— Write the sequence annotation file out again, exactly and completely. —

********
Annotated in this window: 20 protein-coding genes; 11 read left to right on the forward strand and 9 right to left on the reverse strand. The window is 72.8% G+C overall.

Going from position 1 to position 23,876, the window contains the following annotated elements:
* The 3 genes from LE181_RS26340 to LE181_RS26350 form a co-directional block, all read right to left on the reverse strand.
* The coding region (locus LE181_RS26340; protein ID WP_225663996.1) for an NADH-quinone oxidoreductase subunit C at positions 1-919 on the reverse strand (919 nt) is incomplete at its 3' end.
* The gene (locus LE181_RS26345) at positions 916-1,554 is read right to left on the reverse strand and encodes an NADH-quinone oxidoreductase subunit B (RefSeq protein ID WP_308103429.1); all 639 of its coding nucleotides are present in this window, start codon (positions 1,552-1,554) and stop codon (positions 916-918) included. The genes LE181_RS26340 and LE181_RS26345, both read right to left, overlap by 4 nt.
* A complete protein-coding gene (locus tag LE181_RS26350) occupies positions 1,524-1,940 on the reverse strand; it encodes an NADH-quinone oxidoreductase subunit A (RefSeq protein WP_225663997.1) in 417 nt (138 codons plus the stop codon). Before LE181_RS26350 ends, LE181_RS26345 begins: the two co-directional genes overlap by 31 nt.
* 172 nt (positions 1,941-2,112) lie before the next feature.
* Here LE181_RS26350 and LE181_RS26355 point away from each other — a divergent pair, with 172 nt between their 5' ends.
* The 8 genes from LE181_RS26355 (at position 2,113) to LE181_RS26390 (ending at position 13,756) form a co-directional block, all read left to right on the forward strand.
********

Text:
Annotated in this window: 20 protein-coding genes; 11 read left to right on the forward strand and 9 right to left on the reverse strand. The window is 72.8% G+C overall.

Going from position 1 to position 23,876, the window contains the following annotated elements:
* The 3 genes from LE181_RS26340 to LE181_RS26350 form a co-directional block, all read right to left on the reverse strand.
* The coding region (locus LE181_RS26340; protein ID WP_225663996.1) for an NADH-quinone oxidoreductase subunit C at positions 1-919 on the reverse strand (919 nt) is incomplete at its 3' end.
* The gene (locus LE181_RS26345) at positions 916-1,554 is read right to left on the reverse strand and encodes an NADH-quinone oxidoreductase subunit B (RefSeq protein ID WP_308103429.1); all 639 of its coding nucleotides are present in this window, start codon (positions 1,552-1,554) and stop codon (positions 916-918) included. The genes LE181_RS26340 and LE181_RS26345, both read right to left, overlap by 4 nt.
* A complete protein-coding gene (locus tag LE181_RS26350) occupies positions 1,524-1,940 on the reverse strand; it encodes an NADH-quinone oxidoreductase subunit A (RefSeq protein WP_225663997.1) in 417 nt (138 codons plus the stop codon). Before LE181_RS26350 ends, LE181_RS26345 begins: the two co-directional genes overlap by 31 nt.
* 172 nt (positions 1,941-2,112) lie before the next feature.
* Here LE181_RS26350 and LE181_RS26355 point away from each other — a divergent pair, with 172 nt between their 5' ends.
* The 8 genes from LE181_RS26355 (at position 2,113) to LE181_RS26390 (ending at position 13,756) form a co-directional block, all read left to right on the forward strand.